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Gravely ill Arafat leaves West Bank for France
Updated: 2004-10-29 14:12

Battling serious illness, a weakened Yasser Arafat left the West Bank aboard a Jordanian military helicopter Friday, heading to Paris for urgent medical treatment. He left behind the sandbagged headquarters that had been his virtual prison for nearly three years.

Wearing a gray fur hat and an olive-colored jacket, Arafat climbed aboard the helicopter as dozens of bodyguards and supporters chanted, "With our spirit and our blood, we will redeem you, Arafat." Some were crying. The 75-year-old leader looked pale and jaundiced, but tried to smile.

Palestinian leader Yasser Arafat boards a Jordanian Airforce helicopter as he prepares to leave his headquarters in the West Bank town of Ramallah Friday Oct. 29, 2004. [AP]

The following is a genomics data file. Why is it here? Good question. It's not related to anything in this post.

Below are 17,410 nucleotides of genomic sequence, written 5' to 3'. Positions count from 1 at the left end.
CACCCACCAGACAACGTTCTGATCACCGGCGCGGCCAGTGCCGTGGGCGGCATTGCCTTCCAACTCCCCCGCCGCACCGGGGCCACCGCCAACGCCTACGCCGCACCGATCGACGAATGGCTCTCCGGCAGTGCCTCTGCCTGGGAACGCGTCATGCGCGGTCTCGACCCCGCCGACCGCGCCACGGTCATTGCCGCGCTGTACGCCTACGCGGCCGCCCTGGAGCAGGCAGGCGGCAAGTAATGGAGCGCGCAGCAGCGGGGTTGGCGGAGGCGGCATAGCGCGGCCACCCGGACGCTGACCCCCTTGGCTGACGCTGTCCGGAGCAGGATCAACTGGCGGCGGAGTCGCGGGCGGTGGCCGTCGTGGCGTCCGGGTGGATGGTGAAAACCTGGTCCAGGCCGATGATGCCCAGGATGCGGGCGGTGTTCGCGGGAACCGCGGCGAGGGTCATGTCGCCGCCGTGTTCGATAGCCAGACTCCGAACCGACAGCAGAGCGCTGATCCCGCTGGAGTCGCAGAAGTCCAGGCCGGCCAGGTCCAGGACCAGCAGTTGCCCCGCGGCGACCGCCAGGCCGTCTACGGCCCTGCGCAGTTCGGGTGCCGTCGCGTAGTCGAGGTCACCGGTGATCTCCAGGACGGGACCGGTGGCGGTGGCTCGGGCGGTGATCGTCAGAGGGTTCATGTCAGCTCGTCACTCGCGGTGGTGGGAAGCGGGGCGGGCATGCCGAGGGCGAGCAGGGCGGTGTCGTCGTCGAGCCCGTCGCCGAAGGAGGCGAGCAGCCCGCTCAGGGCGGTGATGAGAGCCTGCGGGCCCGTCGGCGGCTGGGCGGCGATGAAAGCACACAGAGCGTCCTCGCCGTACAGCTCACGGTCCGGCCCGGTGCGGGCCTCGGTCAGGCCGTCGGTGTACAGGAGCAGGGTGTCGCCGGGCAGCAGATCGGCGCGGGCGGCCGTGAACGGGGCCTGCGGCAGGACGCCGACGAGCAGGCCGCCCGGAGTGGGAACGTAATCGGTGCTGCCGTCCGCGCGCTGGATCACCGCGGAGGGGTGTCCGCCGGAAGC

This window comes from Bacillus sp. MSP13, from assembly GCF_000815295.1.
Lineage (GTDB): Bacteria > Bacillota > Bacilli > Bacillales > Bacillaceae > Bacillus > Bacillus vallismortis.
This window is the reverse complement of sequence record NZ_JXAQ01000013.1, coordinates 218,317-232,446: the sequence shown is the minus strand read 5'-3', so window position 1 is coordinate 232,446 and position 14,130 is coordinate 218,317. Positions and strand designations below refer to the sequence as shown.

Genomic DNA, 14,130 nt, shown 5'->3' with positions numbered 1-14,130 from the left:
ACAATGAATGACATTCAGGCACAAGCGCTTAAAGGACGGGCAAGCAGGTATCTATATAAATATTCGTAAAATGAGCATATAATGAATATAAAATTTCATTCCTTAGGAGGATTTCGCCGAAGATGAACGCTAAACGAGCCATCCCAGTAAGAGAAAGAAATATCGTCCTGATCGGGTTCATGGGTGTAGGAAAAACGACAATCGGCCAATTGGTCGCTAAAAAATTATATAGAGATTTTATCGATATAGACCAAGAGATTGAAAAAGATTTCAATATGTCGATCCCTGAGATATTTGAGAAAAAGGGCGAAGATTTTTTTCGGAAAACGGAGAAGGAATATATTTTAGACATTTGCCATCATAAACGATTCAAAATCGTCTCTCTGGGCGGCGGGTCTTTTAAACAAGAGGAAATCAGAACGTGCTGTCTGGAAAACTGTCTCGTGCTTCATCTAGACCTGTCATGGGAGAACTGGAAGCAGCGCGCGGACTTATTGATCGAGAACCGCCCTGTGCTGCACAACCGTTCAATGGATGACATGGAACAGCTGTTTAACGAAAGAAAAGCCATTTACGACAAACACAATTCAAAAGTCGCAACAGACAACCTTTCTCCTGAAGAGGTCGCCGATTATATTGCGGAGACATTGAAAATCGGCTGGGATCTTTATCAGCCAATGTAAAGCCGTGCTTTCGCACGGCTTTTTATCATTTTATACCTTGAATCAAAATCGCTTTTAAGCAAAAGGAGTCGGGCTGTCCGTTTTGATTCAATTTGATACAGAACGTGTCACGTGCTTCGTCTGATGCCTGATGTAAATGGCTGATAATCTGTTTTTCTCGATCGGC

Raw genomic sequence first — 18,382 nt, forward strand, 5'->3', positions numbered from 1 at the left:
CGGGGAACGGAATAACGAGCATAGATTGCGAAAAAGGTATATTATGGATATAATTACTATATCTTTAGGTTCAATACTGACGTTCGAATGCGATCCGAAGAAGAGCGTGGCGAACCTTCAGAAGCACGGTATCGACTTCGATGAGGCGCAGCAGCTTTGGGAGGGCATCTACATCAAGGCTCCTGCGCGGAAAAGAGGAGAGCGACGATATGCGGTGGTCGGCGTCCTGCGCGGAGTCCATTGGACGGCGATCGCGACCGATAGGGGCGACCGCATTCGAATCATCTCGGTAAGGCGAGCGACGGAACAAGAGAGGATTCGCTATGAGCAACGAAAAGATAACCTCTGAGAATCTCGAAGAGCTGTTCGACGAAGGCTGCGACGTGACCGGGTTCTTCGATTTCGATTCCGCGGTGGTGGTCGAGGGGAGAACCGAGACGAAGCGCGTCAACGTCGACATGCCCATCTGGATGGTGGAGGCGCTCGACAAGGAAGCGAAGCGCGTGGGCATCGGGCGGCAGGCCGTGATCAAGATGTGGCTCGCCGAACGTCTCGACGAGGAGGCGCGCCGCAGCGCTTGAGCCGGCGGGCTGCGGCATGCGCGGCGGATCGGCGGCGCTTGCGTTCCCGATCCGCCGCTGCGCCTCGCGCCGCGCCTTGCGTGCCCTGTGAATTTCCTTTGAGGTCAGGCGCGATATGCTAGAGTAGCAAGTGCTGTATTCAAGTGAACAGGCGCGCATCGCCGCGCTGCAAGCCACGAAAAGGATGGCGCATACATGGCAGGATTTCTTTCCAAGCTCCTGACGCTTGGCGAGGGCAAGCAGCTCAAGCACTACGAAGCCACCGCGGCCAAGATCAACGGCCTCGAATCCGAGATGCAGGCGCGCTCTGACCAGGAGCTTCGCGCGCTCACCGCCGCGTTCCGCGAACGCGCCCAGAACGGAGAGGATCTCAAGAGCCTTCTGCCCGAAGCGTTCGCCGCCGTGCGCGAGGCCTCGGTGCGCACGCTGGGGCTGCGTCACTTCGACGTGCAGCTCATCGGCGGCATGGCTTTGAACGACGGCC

Palestinian leader Yasser Arafat boards a Jordanian Airforce helicopter as he prepares to leave his headquarters in the West Bank town of Ramallah Friday Oct. 29, 2004. [AP]
In deference to his deteriorating condition, Israel had lifted its travel ban and promised it would allow him to return. However, Palestinians were beginning to consider how their world would look without Arafat, the symbol of their dreams of statehood and the only leader they have known for nearly four decades.

Photos released Thursday by his aides underscored his transformation from leader to patient, showing him sitting in a wheelchair, holding his doctors' hands and wearing blue pajamas and a dark stocking cap, instead of his trademark military fatigues and checkered headscarf. He had spent most of Thursday sleeping, was too weak to stand and unable to hold down food.